By: Ryan Malone
Original article by David Ning found here at Moneyning.com
I love it whenever I hear someone talk about David Bach’s now famous term “the latte factor.”
For those that don’t know, the term refers to the idea that many people continually spend on small purchases (like a latte) that add up to a ridiculously large amount over their lifetime.
There are two reasons about it that intrigue me—(1) it’s totally true and (2) it’s totally misleading.
The math is obvious. $3.50 everyday for a year is already over $1,200 dollars. You add the usual compound interests argument over your working career and it’s something like $1 million dollars (maybe a bit less but you get the idea) just on having a cup of coffee.
That stat is certainly eye popping. So if I don’t go to Starbucks everyday and I don’t smoke either, I should be able to have $2 million by the time I retire. You may ask yourself that there’s just no way, so why won’t you retire rich?
Side note: A third reason I love the latte factor is that if David Bach is a latte kind of guy, there’s a good chance that he was sipping a hot latte from Starbucks while he wrote that book. I would never know obviously but could you imagine what the press would say about something like that?
It’s like this. Most people are just happy with following other people’s advice without regards to the big picture. They think to themselves “Wow, I’m not drinking Starbucks anymore so I’m going to save $1 million bucks and that’s enough for me to retire on.” You know what happens to those people? They then buy a plasma TV.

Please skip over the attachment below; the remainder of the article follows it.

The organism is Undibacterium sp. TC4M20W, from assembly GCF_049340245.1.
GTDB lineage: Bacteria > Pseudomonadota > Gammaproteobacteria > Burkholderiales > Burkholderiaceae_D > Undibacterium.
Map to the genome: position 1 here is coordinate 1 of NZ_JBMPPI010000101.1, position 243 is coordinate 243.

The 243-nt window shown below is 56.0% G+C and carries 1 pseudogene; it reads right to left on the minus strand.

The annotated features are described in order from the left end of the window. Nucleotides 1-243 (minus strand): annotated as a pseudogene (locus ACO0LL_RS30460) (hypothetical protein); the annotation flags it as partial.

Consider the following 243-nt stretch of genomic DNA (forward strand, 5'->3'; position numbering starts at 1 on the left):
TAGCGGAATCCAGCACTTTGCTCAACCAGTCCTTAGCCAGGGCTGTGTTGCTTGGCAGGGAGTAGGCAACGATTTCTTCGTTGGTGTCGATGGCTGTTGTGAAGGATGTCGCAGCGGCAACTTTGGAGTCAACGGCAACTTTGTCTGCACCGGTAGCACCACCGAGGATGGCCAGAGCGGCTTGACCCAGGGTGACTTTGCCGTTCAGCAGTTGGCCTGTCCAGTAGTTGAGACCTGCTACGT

Look, saving $100 or saving $1 a hundred times is the same thing. Stop thinking that you are wasting money whenever you buy a cup of Starbucks because we all need to satisfy our inner splurge demons once in a while.
Instead, here’s how I want you to think about the idea of becoming a millionaire:
The idea is actually really simple. All you have to do is set an amount of money that you want saved. It could be $100, $500 or even $5,000 as long as it’s based on your long term goals. It could be $1 million, it could be something else. Basically, how much you want to retire with.
Once you hit that goal, or be able to project that you can easily hit it for the month, why not buy that latte or even an iPod if you really want to?
The real key to wealth is how much you can accumulate, but it’s amazing how many people get hung up on how much they are spending.
If you ever want to retire comfortably, start accumulating wealth by directly thinking about how much you are keeping, not necessarily about how many pennies you are spending.
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